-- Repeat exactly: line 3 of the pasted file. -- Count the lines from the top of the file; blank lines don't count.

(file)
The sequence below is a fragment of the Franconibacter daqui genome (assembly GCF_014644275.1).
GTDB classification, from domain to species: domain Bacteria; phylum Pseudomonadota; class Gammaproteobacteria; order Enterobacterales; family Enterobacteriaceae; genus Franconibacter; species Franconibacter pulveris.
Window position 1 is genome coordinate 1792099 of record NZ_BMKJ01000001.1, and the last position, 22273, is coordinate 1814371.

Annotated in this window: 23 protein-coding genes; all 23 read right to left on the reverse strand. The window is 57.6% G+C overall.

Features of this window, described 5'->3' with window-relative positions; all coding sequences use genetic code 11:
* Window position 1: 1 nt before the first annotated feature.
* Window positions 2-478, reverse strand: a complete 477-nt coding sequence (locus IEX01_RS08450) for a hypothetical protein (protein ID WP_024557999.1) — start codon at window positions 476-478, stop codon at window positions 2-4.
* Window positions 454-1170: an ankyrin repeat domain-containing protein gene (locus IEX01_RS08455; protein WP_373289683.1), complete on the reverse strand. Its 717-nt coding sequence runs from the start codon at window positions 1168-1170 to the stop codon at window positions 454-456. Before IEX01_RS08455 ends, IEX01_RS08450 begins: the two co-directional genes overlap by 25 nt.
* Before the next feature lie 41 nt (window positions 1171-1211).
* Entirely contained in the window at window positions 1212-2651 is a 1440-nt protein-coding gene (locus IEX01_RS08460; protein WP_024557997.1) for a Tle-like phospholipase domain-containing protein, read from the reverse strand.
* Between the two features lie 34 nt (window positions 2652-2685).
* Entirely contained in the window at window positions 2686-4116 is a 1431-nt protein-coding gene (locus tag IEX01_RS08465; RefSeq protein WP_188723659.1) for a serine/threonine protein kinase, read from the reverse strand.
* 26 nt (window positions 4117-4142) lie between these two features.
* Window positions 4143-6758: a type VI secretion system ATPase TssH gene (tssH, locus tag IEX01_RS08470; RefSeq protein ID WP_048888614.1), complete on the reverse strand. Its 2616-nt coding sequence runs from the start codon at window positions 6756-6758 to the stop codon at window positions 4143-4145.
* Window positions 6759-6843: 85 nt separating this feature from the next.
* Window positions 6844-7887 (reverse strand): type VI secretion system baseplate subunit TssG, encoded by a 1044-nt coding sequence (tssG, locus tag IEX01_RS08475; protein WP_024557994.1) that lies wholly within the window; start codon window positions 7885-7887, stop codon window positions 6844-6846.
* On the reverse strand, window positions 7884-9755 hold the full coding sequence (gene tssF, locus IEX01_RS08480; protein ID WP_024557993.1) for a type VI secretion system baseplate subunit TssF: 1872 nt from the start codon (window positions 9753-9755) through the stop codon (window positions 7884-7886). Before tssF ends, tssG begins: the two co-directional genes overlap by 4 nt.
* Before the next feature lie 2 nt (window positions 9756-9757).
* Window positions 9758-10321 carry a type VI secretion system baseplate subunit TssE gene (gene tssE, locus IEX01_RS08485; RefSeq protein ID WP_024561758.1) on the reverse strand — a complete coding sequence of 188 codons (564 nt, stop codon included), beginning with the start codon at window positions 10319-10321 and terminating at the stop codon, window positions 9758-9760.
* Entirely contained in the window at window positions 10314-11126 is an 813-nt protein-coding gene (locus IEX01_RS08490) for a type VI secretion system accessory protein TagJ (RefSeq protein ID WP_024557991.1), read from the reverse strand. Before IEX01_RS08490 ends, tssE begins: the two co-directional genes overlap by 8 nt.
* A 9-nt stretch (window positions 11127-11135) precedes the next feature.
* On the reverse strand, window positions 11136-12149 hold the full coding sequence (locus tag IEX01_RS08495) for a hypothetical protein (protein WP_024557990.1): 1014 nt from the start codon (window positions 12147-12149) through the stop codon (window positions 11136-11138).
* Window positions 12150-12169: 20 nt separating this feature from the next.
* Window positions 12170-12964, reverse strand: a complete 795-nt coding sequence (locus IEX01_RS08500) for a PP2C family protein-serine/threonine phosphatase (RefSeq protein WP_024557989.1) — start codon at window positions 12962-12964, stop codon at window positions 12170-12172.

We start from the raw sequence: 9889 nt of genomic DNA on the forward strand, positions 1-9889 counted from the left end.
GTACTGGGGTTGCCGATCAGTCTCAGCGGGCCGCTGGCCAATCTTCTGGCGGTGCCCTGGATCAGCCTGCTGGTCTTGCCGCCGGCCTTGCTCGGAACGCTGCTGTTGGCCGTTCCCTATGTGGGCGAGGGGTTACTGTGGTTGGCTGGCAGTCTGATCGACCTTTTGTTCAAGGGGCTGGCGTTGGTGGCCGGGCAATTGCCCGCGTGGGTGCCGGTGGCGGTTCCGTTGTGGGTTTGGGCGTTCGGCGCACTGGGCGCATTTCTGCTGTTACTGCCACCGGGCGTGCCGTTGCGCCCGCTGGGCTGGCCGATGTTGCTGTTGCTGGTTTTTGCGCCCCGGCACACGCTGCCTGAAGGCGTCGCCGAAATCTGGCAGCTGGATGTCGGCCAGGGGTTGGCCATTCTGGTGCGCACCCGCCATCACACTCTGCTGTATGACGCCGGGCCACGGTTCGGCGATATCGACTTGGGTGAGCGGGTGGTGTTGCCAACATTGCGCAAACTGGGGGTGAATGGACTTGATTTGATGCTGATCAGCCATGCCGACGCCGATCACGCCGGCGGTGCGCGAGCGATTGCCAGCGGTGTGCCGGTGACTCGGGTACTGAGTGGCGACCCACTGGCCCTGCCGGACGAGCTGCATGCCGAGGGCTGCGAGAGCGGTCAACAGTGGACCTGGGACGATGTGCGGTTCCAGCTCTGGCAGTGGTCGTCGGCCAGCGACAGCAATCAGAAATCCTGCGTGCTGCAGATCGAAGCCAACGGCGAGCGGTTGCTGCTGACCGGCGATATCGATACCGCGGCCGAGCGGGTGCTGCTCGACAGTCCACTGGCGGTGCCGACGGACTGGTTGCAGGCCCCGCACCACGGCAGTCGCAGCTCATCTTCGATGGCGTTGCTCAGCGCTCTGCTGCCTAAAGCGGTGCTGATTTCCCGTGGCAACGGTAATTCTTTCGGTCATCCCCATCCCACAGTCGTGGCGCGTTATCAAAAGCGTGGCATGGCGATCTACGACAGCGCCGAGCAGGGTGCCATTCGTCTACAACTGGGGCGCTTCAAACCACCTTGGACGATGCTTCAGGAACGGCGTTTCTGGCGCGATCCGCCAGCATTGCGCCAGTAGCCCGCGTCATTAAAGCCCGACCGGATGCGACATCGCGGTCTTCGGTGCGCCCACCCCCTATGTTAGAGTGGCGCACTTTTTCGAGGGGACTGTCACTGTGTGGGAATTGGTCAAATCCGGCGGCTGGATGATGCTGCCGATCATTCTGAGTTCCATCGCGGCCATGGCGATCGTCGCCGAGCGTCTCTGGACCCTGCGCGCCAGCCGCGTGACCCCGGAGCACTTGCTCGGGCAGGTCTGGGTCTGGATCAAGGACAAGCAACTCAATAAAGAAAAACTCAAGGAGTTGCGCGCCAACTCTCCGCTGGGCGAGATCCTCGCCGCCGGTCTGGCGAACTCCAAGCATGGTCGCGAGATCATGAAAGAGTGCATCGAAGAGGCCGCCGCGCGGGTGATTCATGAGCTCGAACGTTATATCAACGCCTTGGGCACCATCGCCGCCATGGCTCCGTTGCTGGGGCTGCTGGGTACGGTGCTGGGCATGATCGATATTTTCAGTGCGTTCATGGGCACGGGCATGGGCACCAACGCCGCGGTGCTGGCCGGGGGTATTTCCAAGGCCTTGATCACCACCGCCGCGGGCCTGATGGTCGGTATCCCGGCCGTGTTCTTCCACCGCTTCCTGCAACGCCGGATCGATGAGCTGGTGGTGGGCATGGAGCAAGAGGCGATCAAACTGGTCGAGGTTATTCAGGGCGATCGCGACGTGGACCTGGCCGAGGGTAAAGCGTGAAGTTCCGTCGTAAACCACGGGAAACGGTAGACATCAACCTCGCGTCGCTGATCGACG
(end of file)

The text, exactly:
Window position 1 is genome coordinate 1792099 of record NZ_BMKJ01000001.1, and the last position, 22273, is coordinate 1814371.